Some people turn to crime from a sense of desperation or urgency. I prefer to think I was born to it, although it took a lot of patient study, combined with some barking up the wrong tree to find my niche. Or what I thought was my niche. For a while my partnership with these enterprising young thugs seemed to hold some promise. The business plan, like so many that have generated fabulous wealth, was simple enough in conception. The nerve to see it through was there. Damn if there wasn’t nerve.The artistry required to put it into play is all that was lacking. That is why I have to say I was born to this. It’s the only excuse I can come up with.
Extortion is a pretty old game; and you can’t always depend upon the judicious application of force to liquify people’s assets. There are just too many fucking legal remedies. You’ve got to have an angle. We at Mealy Bros. sought to generate income with a three-tiered approach.
First, we’d drop  our demo at your nightclub, radio station, or small, struggling record company, along with the pertinent contact information; then, after things had a chance to cool off a bit, we’d drop another one. If there was still no response, we’d appoint a member of the group (usually me) to drunk dial our contacts and ask them if they were just pussies, or tone deaf poseurs fronting for A&M, MCA, or worse, Green Linnet. Oh, and had they ever noticed a large tattooed male in pajamas standing outside their office window with a crowbar and a brick? Like, right about now?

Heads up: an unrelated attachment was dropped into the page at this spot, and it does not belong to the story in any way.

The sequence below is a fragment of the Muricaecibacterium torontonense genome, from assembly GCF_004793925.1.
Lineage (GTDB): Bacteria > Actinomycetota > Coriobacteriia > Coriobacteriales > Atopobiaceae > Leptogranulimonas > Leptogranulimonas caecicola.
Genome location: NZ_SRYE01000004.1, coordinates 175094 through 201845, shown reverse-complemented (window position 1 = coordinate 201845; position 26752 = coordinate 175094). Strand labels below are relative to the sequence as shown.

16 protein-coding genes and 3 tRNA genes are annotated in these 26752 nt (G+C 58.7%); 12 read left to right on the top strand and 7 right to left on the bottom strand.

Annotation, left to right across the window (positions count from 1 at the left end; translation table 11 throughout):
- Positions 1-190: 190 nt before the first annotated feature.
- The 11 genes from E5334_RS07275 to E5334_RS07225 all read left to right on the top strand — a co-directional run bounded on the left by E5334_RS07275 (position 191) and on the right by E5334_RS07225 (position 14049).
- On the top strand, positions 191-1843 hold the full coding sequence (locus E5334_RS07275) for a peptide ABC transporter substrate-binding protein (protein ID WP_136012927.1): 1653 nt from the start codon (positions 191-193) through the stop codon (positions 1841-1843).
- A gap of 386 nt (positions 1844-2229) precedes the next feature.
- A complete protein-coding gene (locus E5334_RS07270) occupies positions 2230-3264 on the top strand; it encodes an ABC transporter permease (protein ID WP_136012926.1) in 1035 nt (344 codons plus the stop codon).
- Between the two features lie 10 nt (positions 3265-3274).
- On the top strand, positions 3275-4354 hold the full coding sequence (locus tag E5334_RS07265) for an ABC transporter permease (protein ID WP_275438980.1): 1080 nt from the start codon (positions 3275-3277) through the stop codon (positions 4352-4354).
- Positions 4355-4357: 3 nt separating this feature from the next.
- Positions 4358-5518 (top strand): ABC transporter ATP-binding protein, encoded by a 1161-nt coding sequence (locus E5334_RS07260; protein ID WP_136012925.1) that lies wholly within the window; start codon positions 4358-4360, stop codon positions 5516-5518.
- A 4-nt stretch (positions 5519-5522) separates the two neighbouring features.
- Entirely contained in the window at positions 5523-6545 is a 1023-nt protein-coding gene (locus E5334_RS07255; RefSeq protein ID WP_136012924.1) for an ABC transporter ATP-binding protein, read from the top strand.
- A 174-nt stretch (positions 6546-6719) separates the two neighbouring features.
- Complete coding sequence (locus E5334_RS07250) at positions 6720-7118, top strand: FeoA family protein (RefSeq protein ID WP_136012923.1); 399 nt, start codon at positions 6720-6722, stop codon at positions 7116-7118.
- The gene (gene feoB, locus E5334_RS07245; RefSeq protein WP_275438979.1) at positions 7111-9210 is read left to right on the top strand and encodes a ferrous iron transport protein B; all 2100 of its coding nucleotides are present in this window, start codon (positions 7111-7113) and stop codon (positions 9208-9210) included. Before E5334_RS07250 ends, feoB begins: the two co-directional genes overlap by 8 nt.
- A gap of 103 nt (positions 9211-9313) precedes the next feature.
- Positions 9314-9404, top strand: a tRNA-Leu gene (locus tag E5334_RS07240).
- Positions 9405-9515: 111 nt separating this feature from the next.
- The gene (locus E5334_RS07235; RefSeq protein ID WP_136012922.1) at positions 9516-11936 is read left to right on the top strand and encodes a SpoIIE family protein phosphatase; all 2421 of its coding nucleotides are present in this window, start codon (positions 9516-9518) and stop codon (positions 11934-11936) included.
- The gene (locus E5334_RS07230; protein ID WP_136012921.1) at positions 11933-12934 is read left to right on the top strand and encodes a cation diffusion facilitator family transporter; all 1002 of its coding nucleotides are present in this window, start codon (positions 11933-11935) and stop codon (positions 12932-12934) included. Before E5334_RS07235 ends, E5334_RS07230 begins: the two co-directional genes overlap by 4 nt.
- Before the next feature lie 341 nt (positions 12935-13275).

From left to right: Rick Naismith, accounting. Thor Gunderrson, block and brick. Twiggy Scarfozzi (AKA Coozledad), telecommunications.

Well, like I said, we lacked virtuosity, and a fourth element of the business plan which would have given us some clue as to what to do with the shoeboxes full of CDs we had printed. For awhile we considered using them to heat our homes, but that would have been environmentally unsound, at least after the cardboard had been consumed. They’re probably occupying a moldy corner of a thrift store somewhere, just waiting to be sampled by a discerning hip hop artist.

I’m not ready to give extortion up entirely, however. That’s why I’ve meticulously preserved this (and other) photographs of a certain young man who went on to achieve deserved fame with an extremely well written (and received) book. He’s one of the nicest, most gracious people you’ll ever meet. But he couldn’t see his way to part with the mere $2,000.00 I asked in exchange for not printing this photograph on my widely read blog.

Only one of a series!

C’est la guerre, professor Tyson.

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